We think the strategic stance you take on the “Employee Control Scale” question (which may not be the same across the whole of your organisation), will largely be driven by five considerations:

  • The skill levels and attitudes of your employees
  • How important it is to the organisation for employees to be empowered to do their job effectively
  • The nature of what you do: the importance of compliance and control
  • Your organisational culture
  • Your leadership’s perception of how much employees should be trusted

Once you have considered your position, updating control methods to support your managers is the next step in creating a management system more suited to homeworking.

Organisation Imposed Control Methods

For organisations that seek to dictate how employees work, methods include:

  • Personal Control
    Exemplified by the line manager who has a controlling, micromanagement style, regularly walking the floor to make sure the job is done and checking constantly.
  • Technical Control
    In some workplace environments machinery plays a big role here – the speed of the production line for example.
  • Technology Control
    Just two examples of the tech available right now: recording the geolocation of the employee when they log on to start work, and intelligent IT systems that alert managers when an employee has been inactive on their desktop above a specified time.

  • Bureaucratic Control
    Organisational rules that tell employees what to do. Standard operating procedures guarantee things are done the same way, consistently. 

Employee Self-Control Methods

Self-control methods aim to move away from traditional organisation imposed control to high employee involvement/participation. These facilitate greater employee empowerment, discretion and self-control and in turn encourage employees to take satisfaction in their work and actively contribute towards the organisation as participants, not spectators.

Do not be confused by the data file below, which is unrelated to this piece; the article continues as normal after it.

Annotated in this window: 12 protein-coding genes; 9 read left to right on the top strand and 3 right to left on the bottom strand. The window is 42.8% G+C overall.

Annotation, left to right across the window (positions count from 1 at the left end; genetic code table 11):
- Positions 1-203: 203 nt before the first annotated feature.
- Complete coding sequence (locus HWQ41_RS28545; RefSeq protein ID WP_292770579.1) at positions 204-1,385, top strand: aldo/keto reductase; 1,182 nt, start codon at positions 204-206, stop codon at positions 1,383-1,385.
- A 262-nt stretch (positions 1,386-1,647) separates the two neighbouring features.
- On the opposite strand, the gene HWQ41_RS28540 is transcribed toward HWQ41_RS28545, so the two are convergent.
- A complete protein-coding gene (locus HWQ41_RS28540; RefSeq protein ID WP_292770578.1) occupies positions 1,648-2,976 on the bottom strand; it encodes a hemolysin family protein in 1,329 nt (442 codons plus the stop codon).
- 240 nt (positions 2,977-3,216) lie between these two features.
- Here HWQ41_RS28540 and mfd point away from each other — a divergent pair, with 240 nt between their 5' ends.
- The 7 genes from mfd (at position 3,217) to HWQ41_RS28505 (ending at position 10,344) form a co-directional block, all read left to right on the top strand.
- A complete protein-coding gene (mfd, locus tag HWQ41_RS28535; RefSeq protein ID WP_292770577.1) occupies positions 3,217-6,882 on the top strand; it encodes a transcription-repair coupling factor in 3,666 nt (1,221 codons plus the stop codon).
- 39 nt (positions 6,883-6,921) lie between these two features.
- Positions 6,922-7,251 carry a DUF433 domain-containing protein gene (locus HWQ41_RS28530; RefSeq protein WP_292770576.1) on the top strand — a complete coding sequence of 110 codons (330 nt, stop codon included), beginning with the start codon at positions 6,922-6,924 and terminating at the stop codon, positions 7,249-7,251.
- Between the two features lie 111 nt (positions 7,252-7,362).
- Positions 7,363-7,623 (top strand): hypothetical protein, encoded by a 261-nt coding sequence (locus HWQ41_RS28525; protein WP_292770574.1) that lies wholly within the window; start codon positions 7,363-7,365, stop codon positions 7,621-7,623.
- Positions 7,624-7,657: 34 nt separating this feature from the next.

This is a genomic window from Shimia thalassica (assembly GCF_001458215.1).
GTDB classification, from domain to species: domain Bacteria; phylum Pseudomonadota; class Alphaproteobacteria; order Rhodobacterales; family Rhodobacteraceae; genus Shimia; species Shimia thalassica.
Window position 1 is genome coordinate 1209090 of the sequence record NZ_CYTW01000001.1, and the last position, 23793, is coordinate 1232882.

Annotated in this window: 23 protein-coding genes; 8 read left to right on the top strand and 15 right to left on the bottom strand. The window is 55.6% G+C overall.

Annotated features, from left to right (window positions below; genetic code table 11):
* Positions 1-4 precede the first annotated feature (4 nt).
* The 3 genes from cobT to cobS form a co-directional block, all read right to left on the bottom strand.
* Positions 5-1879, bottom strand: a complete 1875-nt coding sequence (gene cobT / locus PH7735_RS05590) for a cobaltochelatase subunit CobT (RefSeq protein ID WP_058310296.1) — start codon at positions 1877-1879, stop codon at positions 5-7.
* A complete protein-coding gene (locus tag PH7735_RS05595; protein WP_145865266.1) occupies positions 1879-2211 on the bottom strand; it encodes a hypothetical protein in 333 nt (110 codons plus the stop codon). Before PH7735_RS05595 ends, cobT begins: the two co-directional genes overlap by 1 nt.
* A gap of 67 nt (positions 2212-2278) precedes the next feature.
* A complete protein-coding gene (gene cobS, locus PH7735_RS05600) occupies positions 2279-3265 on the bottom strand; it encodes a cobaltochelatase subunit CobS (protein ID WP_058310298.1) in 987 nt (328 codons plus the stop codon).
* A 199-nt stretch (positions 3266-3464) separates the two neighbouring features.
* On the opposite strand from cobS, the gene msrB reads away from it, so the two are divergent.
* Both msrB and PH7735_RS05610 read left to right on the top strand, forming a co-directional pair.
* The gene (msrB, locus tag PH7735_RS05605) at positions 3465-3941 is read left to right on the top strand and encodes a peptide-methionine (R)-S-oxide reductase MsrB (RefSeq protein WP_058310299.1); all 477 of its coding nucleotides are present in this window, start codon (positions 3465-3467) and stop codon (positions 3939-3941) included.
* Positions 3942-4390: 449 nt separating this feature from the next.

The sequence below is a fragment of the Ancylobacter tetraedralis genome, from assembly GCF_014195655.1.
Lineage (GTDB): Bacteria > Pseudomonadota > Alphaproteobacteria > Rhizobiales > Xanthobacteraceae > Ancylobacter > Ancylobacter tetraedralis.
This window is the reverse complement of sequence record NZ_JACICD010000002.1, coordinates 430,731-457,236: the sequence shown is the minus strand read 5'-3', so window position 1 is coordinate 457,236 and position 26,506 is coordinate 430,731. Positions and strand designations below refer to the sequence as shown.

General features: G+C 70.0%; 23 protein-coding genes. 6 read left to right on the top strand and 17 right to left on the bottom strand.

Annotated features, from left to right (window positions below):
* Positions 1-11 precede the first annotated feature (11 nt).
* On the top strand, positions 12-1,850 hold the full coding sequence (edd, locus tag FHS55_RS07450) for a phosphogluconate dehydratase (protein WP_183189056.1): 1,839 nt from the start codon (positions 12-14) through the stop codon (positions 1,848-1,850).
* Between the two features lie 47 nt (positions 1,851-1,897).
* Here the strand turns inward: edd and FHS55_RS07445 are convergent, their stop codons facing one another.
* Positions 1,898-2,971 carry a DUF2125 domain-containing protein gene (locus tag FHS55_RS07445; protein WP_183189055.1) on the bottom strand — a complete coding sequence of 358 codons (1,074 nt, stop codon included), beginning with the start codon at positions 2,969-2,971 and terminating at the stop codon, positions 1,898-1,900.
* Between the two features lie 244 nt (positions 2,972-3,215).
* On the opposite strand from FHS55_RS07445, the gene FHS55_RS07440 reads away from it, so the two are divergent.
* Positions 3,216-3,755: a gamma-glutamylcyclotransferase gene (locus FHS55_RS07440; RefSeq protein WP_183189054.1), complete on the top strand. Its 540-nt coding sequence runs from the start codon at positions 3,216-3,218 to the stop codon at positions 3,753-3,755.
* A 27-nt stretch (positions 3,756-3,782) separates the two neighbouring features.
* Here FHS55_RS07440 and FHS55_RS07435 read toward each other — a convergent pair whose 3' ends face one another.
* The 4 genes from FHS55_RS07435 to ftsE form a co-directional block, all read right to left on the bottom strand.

• Commitment-Based Control
    These forms of control are based-on organisational values, visions and behavioural competencies. They allow discretion around how employees work, with clearly communicated values, beliefs or purpose. They rely on high employee engagement with the purpose of the organisation, stating the direction of travel, but allowing employees greater influence over “how to get there”.

  • Diagnostic Control Systems
    Key Performance Indicators are designed by organisations to monitor critical, measurable outputs. It’s how these are used that makes them different to Organisational Control methods that use technology.

That’s because they are used by managers like the dials in an aeroplane cockpit, enabling the pilot to scan for signs of abnormal functioning and to keep critical performance variables within pre-set limits. As long as the readings remain within the limits, employees have good autonomy in how they decide to do their jobs.

  • Boundary Systems
    Boundary systems at first glance may look like bureaucratic control techniques, but the difference is that they don’t tell people what to do, they simply communicate what not to do.

Conclusion

If you are looking to expand the availability of home working, considering how to adapt management systems will bring benefits for your organisation, your managers and your employees. Management systems tend to grow organically in line with personal style. In reviewing your approach, you will also ensure that your people management style reflects your organisational culture and values.